Monday, August 30, 2021

Connecting Procedural Cities with Roads

It's time to revisit my city connector roads, which I implemented a few years ago but haven't touched since then. The problem statement is that I've generated some number of procedural cities (8 in this example) on the island map, and I want to connect them to each other with roads that cars can use to drive between cities. There are constraints that roads can't intersect each other or the wrong city, can't travel over water, and have a limit on slope when following the terrain. The goal is to find a lowest cost valid path from one city to the other taking into account path length, elevation change, and number of turns. There's also an option to add bridges and tunnels to span areas of high elevation change. Bridges are added when their construction cost (based on span length) is lower than the cost of filling in the terrain under the road, in cases where the terrain is too steep for the road to follow it. Tunnels involve weighing the cost of cutting through terrain vs. leveling it out to a reasonable grade.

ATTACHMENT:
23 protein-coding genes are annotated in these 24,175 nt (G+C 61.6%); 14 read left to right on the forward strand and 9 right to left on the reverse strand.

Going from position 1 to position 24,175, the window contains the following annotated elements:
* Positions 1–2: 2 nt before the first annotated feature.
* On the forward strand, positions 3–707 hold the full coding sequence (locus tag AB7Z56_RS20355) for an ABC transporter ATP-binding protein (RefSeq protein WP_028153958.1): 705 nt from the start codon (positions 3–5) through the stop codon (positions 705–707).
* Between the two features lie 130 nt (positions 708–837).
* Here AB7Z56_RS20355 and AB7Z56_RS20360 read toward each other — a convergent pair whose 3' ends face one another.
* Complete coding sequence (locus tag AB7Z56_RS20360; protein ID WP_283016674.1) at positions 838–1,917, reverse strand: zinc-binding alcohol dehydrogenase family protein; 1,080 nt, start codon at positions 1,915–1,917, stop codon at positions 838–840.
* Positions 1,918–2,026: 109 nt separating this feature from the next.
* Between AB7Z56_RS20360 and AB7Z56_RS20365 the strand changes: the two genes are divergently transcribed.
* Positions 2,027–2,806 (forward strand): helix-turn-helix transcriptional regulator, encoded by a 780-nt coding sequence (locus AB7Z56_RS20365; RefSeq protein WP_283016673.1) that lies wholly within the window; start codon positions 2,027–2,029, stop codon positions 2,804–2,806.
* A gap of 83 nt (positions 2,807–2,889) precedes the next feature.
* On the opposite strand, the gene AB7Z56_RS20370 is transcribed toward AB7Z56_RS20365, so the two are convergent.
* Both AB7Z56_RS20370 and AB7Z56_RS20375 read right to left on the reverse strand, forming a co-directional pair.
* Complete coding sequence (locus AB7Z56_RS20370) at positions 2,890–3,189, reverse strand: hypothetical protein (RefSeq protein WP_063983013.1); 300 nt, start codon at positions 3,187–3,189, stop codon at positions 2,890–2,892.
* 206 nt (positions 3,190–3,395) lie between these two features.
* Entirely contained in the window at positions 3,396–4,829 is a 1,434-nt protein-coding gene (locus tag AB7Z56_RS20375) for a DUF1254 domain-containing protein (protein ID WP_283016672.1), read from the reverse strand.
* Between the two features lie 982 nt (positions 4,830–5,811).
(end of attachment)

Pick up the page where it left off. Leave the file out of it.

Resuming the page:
The original code created two types of connector roads, a straight road from one city to the other, and a road consisting of an east/west segment and a north/south segment with a single bend between them. These two types of roads were enough to connect most of the cities together. One simple improvement is to allow connecting cities with a path having a single jog consisting of three segments plus two bends. This is just one more segment and one more bend than the previous case, but the existing code is very messy and special cased.